Hispanic American Internet users seek out content with cultural relevance.
Hispanic Internet users in the U.S. seek out culturally relevant content and tools, and have multi-language usage habits. The "AOL Latino 2006 Hispanic Cyberstudy," conducted by Synovate for AOL, looks at how this demographic segment uses the Internet.
Within the U.S., the online Hispanic population numbers over 16 million, or 55 percent of the total Hispanic population. Among those 16 million, 77 percent have broadband access.
"Last year, we saw the audience was already attaining critical mass in online penetration," said Mark Lopez, publisher of AOL Latino. "We found that broadband penetration and overall usage was still growing faster than the general market."
Internet usage within the Latino community is characterized by habit and cultural relevancy. The study finds three distinct acculturation patterns, or user adoption of cultural traits or social behaviors of another group. In terms of acculturation, 81 percent of online Hispanics are mostly or partially adoptive of general available content. Nineteen percent measurably tend to look for content catering to the Latino audience. Though over 80 percent are interested in all the content the Web has to offer and read English-language sites, 40 percent also find Spanish-language content appealing. Even the "unacculturated" group seeks out sites in multiple languages, 37 percent prefer content in both languages, and 15 percent stick with Spanish-only sites.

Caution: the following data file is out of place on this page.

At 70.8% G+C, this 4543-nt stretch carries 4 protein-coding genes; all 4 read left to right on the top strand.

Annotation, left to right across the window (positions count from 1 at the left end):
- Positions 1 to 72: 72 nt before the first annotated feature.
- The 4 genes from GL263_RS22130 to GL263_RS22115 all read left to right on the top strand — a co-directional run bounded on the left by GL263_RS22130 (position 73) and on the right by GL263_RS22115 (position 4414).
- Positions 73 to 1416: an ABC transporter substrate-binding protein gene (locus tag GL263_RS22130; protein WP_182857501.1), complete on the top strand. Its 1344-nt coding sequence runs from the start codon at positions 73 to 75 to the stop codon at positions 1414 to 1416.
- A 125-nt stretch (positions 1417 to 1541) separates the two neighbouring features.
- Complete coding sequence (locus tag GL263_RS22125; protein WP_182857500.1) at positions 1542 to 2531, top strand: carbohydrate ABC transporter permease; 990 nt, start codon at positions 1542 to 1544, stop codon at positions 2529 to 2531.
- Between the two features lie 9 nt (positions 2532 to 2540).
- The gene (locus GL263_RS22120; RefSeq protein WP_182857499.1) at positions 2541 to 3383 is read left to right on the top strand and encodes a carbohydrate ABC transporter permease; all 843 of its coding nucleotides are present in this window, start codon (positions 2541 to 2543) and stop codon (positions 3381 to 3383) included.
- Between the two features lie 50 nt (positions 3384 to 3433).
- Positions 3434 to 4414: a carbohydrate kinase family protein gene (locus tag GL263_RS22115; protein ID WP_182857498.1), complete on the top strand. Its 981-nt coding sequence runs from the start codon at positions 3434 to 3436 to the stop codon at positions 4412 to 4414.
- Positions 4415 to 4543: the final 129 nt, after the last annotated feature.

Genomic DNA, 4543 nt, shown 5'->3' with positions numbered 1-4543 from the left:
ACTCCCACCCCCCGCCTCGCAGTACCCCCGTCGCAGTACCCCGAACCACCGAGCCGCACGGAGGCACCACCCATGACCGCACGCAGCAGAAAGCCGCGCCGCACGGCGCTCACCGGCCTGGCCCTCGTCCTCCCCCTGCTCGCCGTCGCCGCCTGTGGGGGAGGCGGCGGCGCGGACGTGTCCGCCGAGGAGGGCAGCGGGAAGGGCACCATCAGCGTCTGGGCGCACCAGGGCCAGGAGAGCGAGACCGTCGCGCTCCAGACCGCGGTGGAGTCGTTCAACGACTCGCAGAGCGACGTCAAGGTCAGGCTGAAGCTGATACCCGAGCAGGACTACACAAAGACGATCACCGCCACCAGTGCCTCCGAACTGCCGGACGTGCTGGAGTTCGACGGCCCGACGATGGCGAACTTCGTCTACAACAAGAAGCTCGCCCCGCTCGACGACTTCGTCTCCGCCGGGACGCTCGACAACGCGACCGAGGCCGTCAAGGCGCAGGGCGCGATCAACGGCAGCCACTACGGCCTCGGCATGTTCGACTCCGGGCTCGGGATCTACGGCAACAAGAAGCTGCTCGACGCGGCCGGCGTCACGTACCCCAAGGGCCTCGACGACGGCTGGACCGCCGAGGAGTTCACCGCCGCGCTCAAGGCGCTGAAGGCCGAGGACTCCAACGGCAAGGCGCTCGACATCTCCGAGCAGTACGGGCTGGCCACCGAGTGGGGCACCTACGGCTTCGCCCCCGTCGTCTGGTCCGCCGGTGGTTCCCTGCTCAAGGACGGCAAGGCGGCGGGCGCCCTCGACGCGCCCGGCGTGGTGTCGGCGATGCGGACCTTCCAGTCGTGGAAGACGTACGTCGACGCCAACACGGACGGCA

"We try to offer them tools in both languages, English and Spanish, so then the user has a choice what language they want to use, and what language they want to communicate with," said Lopez.
Hispanics use social networking tools to communicate with friends and family. Sixty-eight percent use instant messaging; 63 percent share photos online; 52 percent read or post to blogs; 43 percent visit social networking sites; and 40 percent use VoIP (define) or other Internet-based phone service.
From a content perspective, this market segment uses the Web for news (48 percent) and map sites (43 percent) heavily. The group also regularly checks out music, weather, health, and travel sites.
Dual use of language for this market segment is important to marketers. "Historically, when marketers have looked at the Hispanic market, they've looked at a Spanish-only world," said Lopez. "Really the Internet is the only medium that allows you to follow that segment as they move across both languages."
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